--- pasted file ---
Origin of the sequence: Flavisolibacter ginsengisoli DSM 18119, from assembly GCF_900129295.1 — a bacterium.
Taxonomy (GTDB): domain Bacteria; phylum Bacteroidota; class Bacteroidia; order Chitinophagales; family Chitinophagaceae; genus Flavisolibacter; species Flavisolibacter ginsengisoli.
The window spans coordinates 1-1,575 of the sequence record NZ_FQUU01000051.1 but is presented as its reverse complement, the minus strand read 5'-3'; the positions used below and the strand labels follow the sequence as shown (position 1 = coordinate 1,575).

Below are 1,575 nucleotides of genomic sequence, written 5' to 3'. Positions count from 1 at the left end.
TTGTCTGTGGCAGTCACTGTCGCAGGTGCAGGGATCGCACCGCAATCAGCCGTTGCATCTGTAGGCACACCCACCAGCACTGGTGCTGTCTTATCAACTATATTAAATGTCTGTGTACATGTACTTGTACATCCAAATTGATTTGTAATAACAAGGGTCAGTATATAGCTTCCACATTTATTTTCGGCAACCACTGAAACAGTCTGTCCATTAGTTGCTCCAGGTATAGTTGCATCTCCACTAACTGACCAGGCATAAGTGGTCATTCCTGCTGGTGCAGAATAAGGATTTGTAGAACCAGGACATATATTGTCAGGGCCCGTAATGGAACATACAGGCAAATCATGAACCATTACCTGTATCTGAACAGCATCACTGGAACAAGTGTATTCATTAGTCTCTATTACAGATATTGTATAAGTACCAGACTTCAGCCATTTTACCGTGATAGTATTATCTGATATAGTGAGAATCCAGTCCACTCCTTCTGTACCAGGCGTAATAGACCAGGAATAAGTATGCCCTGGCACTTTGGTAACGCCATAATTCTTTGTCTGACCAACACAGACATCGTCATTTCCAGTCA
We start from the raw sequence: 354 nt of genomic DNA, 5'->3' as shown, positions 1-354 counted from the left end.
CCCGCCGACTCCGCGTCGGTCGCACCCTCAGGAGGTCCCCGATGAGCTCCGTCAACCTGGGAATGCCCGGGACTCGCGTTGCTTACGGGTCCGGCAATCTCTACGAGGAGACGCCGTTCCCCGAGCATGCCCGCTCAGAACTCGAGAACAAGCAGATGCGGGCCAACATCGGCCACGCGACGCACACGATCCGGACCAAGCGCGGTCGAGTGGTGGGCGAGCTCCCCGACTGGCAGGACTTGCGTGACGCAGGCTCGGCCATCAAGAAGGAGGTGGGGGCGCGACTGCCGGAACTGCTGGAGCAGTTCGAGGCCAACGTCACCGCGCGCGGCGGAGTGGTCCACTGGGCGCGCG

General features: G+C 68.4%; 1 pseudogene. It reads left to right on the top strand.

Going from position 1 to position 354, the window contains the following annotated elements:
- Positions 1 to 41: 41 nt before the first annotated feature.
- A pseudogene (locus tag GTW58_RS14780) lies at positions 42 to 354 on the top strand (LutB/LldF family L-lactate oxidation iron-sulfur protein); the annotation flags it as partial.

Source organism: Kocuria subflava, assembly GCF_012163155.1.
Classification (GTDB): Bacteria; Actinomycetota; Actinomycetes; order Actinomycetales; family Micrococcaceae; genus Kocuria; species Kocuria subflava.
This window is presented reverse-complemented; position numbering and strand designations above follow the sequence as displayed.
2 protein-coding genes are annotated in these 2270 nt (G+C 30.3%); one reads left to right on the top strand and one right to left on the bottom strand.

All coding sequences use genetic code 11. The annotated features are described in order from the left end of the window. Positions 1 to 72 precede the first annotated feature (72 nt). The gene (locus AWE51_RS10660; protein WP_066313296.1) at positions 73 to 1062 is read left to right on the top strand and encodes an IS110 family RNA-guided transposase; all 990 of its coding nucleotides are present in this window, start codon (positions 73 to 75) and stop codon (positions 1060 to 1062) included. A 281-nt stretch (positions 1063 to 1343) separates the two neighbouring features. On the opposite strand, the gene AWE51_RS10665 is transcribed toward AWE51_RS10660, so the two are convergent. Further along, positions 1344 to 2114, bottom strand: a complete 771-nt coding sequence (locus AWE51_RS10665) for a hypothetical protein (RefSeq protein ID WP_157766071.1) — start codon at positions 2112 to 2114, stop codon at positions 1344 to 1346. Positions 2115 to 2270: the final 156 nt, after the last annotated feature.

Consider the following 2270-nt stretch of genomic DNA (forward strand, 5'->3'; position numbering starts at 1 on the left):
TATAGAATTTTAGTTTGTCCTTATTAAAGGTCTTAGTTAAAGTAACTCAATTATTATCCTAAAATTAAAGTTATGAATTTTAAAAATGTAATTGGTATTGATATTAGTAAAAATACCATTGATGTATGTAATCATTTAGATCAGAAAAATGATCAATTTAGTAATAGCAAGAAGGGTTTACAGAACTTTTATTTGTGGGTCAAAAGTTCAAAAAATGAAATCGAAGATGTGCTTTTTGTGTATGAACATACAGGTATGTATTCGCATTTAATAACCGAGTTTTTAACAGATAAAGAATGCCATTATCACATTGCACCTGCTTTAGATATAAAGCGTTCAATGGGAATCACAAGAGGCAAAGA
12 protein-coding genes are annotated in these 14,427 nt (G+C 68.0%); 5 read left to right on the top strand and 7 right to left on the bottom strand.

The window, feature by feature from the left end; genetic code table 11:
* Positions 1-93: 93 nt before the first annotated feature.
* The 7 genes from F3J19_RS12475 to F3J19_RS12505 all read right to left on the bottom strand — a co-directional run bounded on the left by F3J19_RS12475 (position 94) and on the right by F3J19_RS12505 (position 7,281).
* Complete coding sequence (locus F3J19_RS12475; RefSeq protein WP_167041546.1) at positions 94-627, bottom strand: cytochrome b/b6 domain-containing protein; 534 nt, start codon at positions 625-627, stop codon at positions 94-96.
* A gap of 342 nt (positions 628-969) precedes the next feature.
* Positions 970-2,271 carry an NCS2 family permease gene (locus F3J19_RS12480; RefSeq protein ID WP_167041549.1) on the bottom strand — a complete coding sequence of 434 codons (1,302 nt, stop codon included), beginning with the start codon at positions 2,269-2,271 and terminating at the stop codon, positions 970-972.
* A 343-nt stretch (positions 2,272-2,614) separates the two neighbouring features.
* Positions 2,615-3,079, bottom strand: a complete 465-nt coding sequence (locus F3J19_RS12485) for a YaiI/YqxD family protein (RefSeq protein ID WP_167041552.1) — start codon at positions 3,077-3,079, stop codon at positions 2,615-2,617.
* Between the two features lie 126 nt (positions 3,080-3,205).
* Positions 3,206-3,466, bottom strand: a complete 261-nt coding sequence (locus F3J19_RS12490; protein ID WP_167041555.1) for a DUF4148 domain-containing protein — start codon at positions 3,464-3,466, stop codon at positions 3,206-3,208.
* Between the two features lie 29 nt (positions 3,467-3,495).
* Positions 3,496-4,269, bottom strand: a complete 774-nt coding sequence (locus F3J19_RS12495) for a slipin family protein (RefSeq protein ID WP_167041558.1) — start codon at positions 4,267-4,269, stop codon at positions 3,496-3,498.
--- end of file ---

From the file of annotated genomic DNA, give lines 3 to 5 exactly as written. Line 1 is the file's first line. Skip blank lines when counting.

The window spans coordinates 1-1,575 of the sequence record NZ_FQUU01000051.1 but is presented as its reverse complement, the minus strand read 5'-3'; the positions used below and the strand labels follow the sequence as shown (position 1 = coordinate 1,575).

Below are 1,575 nucleotides of genomic sequence, written 5' to 3'. Positions count from 1 at the left end.
TTGTCTGTGGCAGTCACTGTCGCAGGTGCAGGGATCGCACCGCAATCAGCCGTTGCATCTGTAGGCACACCCACCAGCACTGGTGCTGTCTTATCAACTATATTAAATGTCTGTGTACATGTACTTGTACATCCAAATTGATTTGTAATAACAAGGGTCAGTATATAGCTTCCACATTTATTTTCGGCAACCACTGAAACAGTCTGTCCATTAGTTGCTCCAGGTATAGTTGCATCTCCACTAACTGACCAGGCATAAGTGGTCATTCCTGCTGGTGCAGAATAAGGATTTGTAGAACCAGGACATATATTGTCAGGGCCCGTAATGGAACATACAGGCAAATCATGAACCATTACCTGTATCTGAACAGCATCACTGGAACAAGTGTATTCATTAGTCTCTATTACAGATATTGTATAAGTACCAGACTTCAGCCATTTTACCGTGATAGTATTATCTGATATAGTGAGAATCCAGTCCACTCCTTCTGTACCAGGCGTAATAGACCAGGAATAAGTATGCCCTGGCACTTTGGTAACGCCATAATTCTTTGTCTGACCAACACAGACATCGTCATTTCCAGTCA